“might we all agree that to deny boarding to any passenger who happens to be Jewish (because, according to the gate agent, the Jews caused this problem) is plain wrong?”

    If someone happens to be Jewish and refuses to follow reasonable requests from the crew then absolutely they should be denied boarding. Clearly there were problems on board. The photos of the flight show congregations in the aircraft aisles. The captain made a special announcement requiring folk to comply with crew instructions.

    “Jewish” is also a broad term, no? In this case it appears to be a highly orthodox sect. Is it right or wrong to characterise people who belong to that sect? You tell me. Is it the case that particular group is anti science (apparently they are being forced to teach science in their NY schools), that there have problems with compliance with COVID restrictions in their NY communities, that there are alleged problems with child abuse? Are those matters at all relevant? Should their requirement to be seated away from women on aircraft be tolerated? You tell me. Should their desire to pray in aircraft aisles be tolerated? You tell me.

    Now somebody here will accuse me of being anti-semitic (because that’s the immediate response to such questions), maybe even a Nazi (which is exactly what some of the passengers did).

    You tell me?! I don’t know. I can’t decide. I must say I have little inherent sympathy for people who mutilate their children’s genitals – it all seems very uncivilised and savage in my personal world view.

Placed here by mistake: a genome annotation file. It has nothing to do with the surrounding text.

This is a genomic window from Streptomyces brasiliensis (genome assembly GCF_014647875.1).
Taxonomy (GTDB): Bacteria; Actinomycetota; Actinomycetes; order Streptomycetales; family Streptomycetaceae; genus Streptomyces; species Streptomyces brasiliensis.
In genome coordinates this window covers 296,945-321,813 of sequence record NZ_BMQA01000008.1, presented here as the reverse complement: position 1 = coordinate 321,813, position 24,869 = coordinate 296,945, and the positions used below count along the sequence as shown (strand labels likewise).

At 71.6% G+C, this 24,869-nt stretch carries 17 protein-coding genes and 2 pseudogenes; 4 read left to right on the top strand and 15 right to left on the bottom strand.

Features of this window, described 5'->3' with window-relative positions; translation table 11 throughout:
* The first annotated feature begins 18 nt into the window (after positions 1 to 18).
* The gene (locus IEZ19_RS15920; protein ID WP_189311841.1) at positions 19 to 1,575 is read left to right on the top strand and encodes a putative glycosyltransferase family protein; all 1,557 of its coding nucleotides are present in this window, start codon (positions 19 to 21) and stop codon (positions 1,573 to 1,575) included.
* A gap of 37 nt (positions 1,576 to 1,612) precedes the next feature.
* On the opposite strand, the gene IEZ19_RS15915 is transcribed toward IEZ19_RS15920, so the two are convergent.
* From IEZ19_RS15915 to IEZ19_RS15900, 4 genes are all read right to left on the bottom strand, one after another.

I would point out that USD 21,000 seems to be a very small amount and not reflective of the outrage this incident has caused.

  6. Why can’t you just write the airline compensated a group of people? The Jews… Seriously, in this day and age. Who cares if they are black, white, pink, purple, Moslem, Jewish, Christian or any other religion

    They are people!

  7. Platy, to clarify, the issue started as a result of a group of orthodox Jews not wearing masks. If the denial of boarding was restricted to those individuals not wearing masks (who happened to be Jewish), there would not have been a problem. HOWEVER, other individuals on the flight who were wearing masks and who were NOT affiliated with the orthodox Jews were also denied boarding by the gate agent SOLELY BECAUSE THEY WERE JEWISH. Were you aware of this part of the story?

    You might have missed the videos. A guy is talking to the gate agent. I paraphrase the conversation but it is all on video. The guy: I was wearing a mask and am not part of the orthodox Jewish group. The gate agent says: but, you’re Jewish. The guy: what’s that have to do with it? so even though I was wearing a mask and I’m not associated with the group not wearing masks, you’re going to deny me boarding solely because I’m Jewish. Agent: yes, because Jews caused the problem.

    This is NOT an incident of someone playing the race/religion card. This is all on video. This guy was just another guy on the flight and was wearing a mask . . . and he got hosed solely because he’s Jewish. That’s f***ed up.

    Fauci, I acknowledge your acknowledgement of differences in cultural norms. In Germany, awareness of differences and tolerance is a cultural norm as well.

  8. Platy, as you refer to circumcision, a super-majority of American males are circumcised – 62% are and 38% are not. 79% of heterosexual American women prefer a circumcised penis. 7% prefer an uncircumcised penis. The remainder are unsure. Based on your statement about the Jews, you must also have little sympathy for American culture. But, your position is based on a fundamental misunderstanding of that American culture.

    Gary, can you refer Platy to a rabbi with a steady hand?

  9. Platy, by the way, Jesus was circumcised. There’s a feast day to commemorate it. See you in church.